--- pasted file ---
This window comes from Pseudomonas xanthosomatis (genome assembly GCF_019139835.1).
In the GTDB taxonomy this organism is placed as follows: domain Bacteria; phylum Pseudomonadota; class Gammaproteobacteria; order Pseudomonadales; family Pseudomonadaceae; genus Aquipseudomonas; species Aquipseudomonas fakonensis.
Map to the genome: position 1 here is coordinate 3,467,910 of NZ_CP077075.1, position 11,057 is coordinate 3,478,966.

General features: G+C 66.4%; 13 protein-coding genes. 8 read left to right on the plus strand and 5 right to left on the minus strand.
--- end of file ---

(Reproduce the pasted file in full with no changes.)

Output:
This window comes from Pseudomonas xanthosomatis (genome assembly GCF_019139835.1).
In the GTDB taxonomy this organism is placed as follows: domain Bacteria; phylum Pseudomonadota; class Gammaproteobacteria; order Pseudomonadales; family Pseudomonadaceae; genus Aquipseudomonas; species Aquipseudomonas fakonensis.
Map to the genome: position 1 here is coordinate 3,467,910 of NZ_CP077075.1, position 11,057 is coordinate 3,478,966.

General features: G+C 66.4%; 13 protein-coding genes. 8 read left to right on the plus strand and 5 right to left on the minus strand.